Beyond 2.6

John Ralls jralls at
Sat Feb 16 11:01:55 EST 2013

On Feb 16, 2013, at 5:25 AM, Geert Janssens <janssens-geert at> wrote:

> On 16-02-13 14:06, Herbert Thoma wrote:
>> forgot CC list ...
>> Am 15.02.2013 21:06, schrieb John Ralls:
>>>>> Why hard to say? MVC isn't exactly cutting-edge design. It's been
>>>>> around since 1988 and 7 years later GoF thought it so well-understood
>>>>> that it's the "how to use patterns" example in the introduction.
>>>> Well, the point is that every time the user leaves a field you need to
>>>> parse all the input fields and process them in the controller/model as
>>>> part of the validation, even if the user hasn't asked to 'save' yet.
>>>> I guess it all depends on your controller APIs.  (In the RoR world this
>>>> is harder to do, because the view is in the browser, but the model and
>>>> controllers are on the server -- and there is no "verify this model" API
>>>> in the controller.  At least not directly.  The client-side-validations
>>>> gem adds some support for this).
>>> We already do that for the account type listbox: We connect to a signal
>>> (don't know offhand which one) in the parent accounts GtkTreeView that tells
>>> us that the user has selected a parent account, retrieve that account, run
>>> xaccAccountGetCompatibleTypes() on it, and populate the account type listbox
>>> with the result.
>>> That's a pretty standard way for UI View objects to communicate with their
>>> controller objects, though there are others. Wx has a specific "Validator"
>>> class that lets you register a callback to test control input as it happens.
>>> It also has a signals mechanism (which they rather confusingly call Events)
>>> to support other interactivity needs. Qt is well-known for its "signals and slots"
>>> feature, which I imagine is used for this purpose much like Gtk's signals are, but
>>> I've never written anything for Qt so I don't actually know.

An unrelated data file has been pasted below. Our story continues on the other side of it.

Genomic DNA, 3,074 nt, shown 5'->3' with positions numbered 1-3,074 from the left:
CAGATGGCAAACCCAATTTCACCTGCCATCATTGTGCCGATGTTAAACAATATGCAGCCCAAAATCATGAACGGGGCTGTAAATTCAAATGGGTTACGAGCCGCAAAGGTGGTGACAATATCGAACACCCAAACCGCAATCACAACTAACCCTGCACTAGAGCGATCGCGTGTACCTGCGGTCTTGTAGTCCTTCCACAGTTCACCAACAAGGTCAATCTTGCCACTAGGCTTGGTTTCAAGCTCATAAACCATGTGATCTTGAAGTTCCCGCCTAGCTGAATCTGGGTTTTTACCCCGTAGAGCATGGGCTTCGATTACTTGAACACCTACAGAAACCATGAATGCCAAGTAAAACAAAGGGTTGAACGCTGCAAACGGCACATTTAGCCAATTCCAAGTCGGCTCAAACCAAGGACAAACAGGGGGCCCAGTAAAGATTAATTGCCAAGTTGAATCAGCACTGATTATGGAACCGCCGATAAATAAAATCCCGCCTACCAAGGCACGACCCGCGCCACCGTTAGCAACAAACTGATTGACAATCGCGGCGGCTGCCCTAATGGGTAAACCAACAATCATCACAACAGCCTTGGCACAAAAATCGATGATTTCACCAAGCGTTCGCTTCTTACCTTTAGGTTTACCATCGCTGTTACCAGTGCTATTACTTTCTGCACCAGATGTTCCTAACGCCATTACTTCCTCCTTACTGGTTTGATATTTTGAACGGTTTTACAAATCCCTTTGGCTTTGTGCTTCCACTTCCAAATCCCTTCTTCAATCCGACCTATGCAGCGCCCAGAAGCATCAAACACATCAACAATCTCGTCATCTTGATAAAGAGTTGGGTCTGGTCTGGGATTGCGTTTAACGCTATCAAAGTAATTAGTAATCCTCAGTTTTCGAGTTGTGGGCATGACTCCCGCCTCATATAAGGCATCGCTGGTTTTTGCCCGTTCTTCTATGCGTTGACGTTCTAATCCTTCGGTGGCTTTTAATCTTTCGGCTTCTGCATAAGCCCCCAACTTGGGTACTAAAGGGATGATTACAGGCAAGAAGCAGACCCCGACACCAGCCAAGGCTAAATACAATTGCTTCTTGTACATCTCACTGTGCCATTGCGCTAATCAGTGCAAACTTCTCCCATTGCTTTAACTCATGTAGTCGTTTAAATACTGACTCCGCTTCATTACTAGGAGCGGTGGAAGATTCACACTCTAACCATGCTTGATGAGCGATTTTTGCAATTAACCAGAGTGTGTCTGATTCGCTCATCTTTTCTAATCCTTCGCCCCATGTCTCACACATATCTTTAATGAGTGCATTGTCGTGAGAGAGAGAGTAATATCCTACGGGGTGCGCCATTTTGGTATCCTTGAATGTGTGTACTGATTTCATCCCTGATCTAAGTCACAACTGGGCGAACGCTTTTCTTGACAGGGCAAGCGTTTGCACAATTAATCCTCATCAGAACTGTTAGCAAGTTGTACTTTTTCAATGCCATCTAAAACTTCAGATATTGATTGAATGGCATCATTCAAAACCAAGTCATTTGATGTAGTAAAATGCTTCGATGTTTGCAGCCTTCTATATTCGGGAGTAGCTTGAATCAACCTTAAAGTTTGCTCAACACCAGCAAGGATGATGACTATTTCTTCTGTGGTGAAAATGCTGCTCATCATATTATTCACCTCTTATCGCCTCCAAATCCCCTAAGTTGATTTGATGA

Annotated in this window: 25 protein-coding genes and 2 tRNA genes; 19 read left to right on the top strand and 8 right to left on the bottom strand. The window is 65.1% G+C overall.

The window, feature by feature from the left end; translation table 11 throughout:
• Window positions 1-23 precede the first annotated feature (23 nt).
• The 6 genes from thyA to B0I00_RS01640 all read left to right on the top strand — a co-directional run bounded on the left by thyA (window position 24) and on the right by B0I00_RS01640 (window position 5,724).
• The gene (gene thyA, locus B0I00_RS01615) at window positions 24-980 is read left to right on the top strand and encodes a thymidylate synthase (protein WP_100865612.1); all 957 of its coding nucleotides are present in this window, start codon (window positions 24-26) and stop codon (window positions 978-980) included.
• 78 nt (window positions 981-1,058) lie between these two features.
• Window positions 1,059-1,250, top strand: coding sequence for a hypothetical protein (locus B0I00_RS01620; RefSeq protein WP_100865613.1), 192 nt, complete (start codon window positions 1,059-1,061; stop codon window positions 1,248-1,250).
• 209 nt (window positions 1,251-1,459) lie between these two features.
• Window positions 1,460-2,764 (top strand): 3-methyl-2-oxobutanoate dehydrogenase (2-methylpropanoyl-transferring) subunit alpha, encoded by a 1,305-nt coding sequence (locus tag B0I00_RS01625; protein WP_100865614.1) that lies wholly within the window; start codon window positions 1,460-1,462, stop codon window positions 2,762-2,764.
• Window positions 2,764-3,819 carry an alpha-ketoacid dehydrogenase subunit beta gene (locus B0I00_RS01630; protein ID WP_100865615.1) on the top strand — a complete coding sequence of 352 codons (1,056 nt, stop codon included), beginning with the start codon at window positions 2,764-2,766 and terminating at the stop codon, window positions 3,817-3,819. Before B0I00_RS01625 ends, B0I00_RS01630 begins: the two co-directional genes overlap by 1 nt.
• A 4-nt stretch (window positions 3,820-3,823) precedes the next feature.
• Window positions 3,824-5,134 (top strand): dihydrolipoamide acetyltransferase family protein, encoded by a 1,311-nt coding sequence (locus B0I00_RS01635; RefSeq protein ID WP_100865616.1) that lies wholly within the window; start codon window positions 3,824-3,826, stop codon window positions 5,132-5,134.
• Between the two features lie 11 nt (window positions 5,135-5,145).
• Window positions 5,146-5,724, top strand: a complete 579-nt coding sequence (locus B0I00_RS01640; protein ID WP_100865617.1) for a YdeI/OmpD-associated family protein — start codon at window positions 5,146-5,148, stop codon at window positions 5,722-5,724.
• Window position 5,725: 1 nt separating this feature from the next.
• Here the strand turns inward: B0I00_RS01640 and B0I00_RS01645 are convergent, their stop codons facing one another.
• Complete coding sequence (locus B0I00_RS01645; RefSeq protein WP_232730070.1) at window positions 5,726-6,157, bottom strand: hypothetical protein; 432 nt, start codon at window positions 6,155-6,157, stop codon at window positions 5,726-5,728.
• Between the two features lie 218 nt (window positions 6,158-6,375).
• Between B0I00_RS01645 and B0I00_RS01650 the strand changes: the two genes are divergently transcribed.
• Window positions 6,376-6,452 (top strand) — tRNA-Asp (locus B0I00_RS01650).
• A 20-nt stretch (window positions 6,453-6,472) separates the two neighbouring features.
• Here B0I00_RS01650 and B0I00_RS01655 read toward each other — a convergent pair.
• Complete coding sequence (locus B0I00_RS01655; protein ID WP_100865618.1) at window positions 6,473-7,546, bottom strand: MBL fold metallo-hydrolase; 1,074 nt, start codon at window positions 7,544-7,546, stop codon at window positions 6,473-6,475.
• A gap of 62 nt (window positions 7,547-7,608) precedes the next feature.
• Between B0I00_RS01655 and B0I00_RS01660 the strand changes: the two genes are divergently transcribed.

>> Yes, you can use signals and slots this way. I personally like Qt very much. For me
>> it is the best GUI toolkit I have ever worked with (I worked with Motif, MFC,
>> GTK and Qt, but always only small projects or patches to GnuCash).
>> However, I would still be hesitant to use signals and slots in the engine. Earlier
>> in this thread it was stated that the engine depends heavily on Glib and that this
>> is bad for portability. Do we want to replace the Glib dependency with a Qt
>> dependency?
>>  Herbert.
> I have been silently following this thread and made the same reservation from the beginning for myself.
> I don't have much experience with how this is done in general. It seems to me though that's a matter of defining the API's well.
> The GUI is supposed to know if some fields have to be validated. There's no way around this. But the GUI code doesn't have to know what the validation entails exactly. The core engine on the other hand does know exactly what is allowed for a given object and what isn't. The key is that the core engine should make some functions available for testing this, returning in the most simple case a yes/no reply (value is valid for object or not). In a more advanced set up it can also return a message that can be displayed to the user to explain why the input isn't valid.
> These functions are part of the core engine API and don't need to use any GUI framework related toolkit (like Qt, Glib, Gtk, WxWidgets stuff). We could keep the signal and the slots both in the GUI code, with the slots calling into the engine functions to do the real work.
> Did I understand this correctly ?

Well, partly. You're lumping the View and Controller layers together in "GUI code". For the most part we don't write the View classes: They're provided by the framework (Qt, Gtk, whatever) and they emit the signals (Register is the exception). The Controller classes handle the signals (have slots in Qt-speak) and those handler functions then call whatever functions in the Model are needed to do the actual work. Controller classes should be as close to simple shims as possible with all of the real work done in the Model. That makes it much easier to support multiple GUI frameworks, a command-line interface (a Controller class with no View), and a comprehensive test suite (another Controller class with no view for integration tests; unit tests are intrusive to the class they're testing and so part of the Model).

It's easier to maintain separation of responsibilities if you keep the three layers in mind and are mindful of which layer the class that you're working on belongs to.

John Ralls

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